Lā Kūʻokoʻa or Independence Day for the Kingdom of Hawaiʻi is celebrated on the 28th of November, 1843. During his reign, King Kamehameha III Kauikeouli saw an increasing threat of foreign takeover throughout the pacific. Worried about Hawaiʻi, he devised a plan to seek foreign recognition of his countryʻs independence. In 1842, he dispatched three emissaries; Timoteo Haʻalilio, William Richards and Sir George Simpson to secure recognition from the United States, Great Britain and France. The United States was the first to give their verbal agreement, but wanted to wait until the other countries signed on. On November 28th, 1843, Great Britain and France both signed the Anglo-French Proclamation recognizing that the Hawaiian Kingdom (referred to as the Sandwich Islands) had the ability to govern themselves independently. Unfortunately, during their return to Hawaiʻi, Timoteo Haʻalilio passed away.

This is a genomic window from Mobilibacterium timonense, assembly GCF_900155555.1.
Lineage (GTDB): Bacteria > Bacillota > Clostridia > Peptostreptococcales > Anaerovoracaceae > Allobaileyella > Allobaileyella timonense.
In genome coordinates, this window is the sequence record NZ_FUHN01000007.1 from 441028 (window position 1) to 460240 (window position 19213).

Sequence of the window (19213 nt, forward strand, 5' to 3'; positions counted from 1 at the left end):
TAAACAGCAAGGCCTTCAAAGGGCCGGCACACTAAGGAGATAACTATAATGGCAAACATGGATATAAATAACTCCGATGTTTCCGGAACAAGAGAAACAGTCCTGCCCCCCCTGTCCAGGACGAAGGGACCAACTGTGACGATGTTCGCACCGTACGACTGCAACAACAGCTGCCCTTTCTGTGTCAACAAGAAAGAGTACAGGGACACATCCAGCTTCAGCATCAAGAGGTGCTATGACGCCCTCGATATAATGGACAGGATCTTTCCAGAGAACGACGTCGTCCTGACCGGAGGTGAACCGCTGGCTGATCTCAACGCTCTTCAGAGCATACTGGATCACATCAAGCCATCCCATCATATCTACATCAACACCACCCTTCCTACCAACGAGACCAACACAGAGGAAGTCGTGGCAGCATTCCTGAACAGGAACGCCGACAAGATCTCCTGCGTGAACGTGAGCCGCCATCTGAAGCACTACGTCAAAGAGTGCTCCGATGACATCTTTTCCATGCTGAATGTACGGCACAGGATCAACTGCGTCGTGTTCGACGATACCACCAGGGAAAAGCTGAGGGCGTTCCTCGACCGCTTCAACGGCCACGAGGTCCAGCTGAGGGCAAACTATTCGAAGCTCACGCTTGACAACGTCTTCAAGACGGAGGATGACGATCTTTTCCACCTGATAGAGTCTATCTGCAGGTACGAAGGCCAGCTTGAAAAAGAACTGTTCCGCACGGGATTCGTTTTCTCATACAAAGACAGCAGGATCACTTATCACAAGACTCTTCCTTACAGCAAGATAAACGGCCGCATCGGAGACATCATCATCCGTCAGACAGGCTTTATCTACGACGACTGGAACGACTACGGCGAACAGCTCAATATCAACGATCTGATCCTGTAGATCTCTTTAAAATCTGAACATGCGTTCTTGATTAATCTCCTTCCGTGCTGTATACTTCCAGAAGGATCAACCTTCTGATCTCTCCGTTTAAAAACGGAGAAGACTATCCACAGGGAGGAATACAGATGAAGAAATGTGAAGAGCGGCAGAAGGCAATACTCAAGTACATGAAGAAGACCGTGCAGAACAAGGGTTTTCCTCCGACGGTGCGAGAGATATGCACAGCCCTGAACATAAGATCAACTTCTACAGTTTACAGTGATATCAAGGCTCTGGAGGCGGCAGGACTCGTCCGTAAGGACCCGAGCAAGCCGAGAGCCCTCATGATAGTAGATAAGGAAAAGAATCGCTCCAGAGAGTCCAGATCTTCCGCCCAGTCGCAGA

Hawaiʻi was the first non-European nation admitted into the Family of Nations which was the predecessor to the United Nations. The Kingdom of Hawaiʻi proudly commemorated Lā Kūʻokoʻa yearly until 1893, when Queen Liliʻuokalani was overthrown. The territorial government created an Americanization plan for Hawaiʻi which was a campaign to Americanize our kingdom through denationalization. This plan included erasure of our holidays and introduced American holidays such as Thanksgiving which was usually within a week of Lā Kūʻokoʻa. Thanks to our Aloha ʻĀina scholars and educators, the history of Lā Kūʻokoʻa is being spread far and wide throughout the pae ʻāina of Hawaiʻi. Join us in celebrating our Hawaiian independence day on November 28th of every year.
Hauʻoli Lā Kūʻokoʻa!